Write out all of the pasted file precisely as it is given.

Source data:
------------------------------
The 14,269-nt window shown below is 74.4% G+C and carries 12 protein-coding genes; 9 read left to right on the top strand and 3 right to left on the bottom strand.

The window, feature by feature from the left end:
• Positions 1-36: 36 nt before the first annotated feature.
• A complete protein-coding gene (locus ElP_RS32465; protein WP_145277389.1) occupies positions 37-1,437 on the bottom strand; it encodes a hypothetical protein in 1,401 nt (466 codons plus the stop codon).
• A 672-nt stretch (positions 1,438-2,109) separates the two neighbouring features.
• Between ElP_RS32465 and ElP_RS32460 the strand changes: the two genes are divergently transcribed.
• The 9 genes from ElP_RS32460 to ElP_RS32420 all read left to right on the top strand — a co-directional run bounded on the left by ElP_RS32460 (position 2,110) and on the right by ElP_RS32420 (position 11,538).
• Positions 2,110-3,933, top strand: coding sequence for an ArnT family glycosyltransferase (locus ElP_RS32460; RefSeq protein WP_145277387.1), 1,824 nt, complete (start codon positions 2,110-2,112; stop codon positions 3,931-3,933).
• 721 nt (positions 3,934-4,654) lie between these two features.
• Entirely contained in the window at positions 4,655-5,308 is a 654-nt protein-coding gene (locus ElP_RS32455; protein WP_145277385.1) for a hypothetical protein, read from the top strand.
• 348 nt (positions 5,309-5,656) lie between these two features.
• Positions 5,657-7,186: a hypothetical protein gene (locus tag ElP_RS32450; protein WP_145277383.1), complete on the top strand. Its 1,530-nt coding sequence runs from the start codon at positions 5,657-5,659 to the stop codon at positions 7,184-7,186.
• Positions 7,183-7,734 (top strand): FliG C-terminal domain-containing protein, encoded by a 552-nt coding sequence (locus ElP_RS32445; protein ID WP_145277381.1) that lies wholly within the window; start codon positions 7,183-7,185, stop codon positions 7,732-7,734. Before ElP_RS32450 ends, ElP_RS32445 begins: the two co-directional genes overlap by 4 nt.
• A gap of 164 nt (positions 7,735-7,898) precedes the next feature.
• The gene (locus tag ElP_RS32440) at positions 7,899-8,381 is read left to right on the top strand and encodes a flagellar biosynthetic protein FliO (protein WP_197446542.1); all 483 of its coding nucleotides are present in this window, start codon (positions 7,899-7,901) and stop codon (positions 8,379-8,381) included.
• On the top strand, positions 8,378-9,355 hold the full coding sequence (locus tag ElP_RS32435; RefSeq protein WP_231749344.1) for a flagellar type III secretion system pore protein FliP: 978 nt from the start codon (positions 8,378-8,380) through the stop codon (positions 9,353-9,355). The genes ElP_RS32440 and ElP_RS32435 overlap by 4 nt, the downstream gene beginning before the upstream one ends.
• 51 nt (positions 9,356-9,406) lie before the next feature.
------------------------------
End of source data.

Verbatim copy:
The 14,269-nt window shown below is 74.4% G+C and carries 12 protein-coding genes; 9 read left to right on the top strand and 3 right to left on the bottom strand.

The window, feature by feature from the left end:
• Positions 1-36: 36 nt before the first annotated feature.
• A complete protein-coding gene (locus ElP_RS32465; protein WP_145277389.1) occupies positions 37-1,437 on the bottom strand; it encodes a hypothetical protein in 1,401 nt (466 codons plus the stop codon).
• A 672-nt stretch (positions 1,438-2,109) separates the two neighbouring features.
• Between ElP_RS32465 and ElP_RS32460 the strand changes: the two genes are divergently transcribed.
• The 9 genes from ElP_RS32460 to ElP_RS32420 all read left to right on the top strand — a co-directional run bounded on the left by ElP_RS32460 (position 2,110) and on the right by ElP_RS32420 (position 11,538).
• Positions 2,110-3,933, top strand: coding sequence for an ArnT family glycosyltransferase (locus ElP_RS32460; RefSeq protein WP_145277387.1), 1,824 nt, complete (start codon positions 2,110-2,112; stop codon positions 3,931-3,933).
• 721 nt (positions 3,934-4,654) lie between these two features.
• Entirely contained in the window at positions 4,655-5,308 is a 654-nt protein-coding gene (locus ElP_RS32455; protein WP_145277385.1) for a hypothetical protein, read from the top strand.
• 348 nt (positions 5,309-5,656) lie between these two features.
• Positions 5,657-7,186: a hypothetical protein gene (locus tag ElP_RS32450; protein WP_145277383.1), complete on the top strand. Its 1,530-nt coding sequence runs from the start codon at positions 5,657-5,659 to the stop codon at positions 7,184-7,186.
• Positions 7,183-7,734 (top strand): FliG C-terminal domain-containing protein, encoded by a 552-nt coding sequence (locus ElP_RS32445; protein ID WP_145277381.1) that lies wholly within the window; start codon positions 7,183-7,185, stop codon positions 7,732-7,734. Before ElP_RS32450 ends, ElP_RS32445 begins: the two co-directional genes overlap by 4 nt.
• A gap of 164 nt (positions 7,735-7,898) precedes the next feature.
• The gene (locus tag ElP_RS32440) at positions 7,899-8,381 is read left to right on the top strand and encodes a flagellar biosynthetic protein FliO (protein WP_197446542.1); all 483 of its coding nucleotides are present in this window, start codon (positions 7,899-7,901) and stop codon (positions 8,379-8,381) included.
• On the top strand, positions 8,378-9,355 hold the full coding sequence (locus tag ElP_RS32435; RefSeq protein WP_231749344.1) for a flagellar type III secretion system pore protein FliP: 978 nt from the start codon (positions 8,378-8,380) through the stop codon (positions 9,353-9,355). The genes ElP_RS32440 and ElP_RS32435 overlap by 4 nt, the downstream gene beginning before the upstream one ends.
• 51 nt (positions 9,356-9,406) lie before the next feature.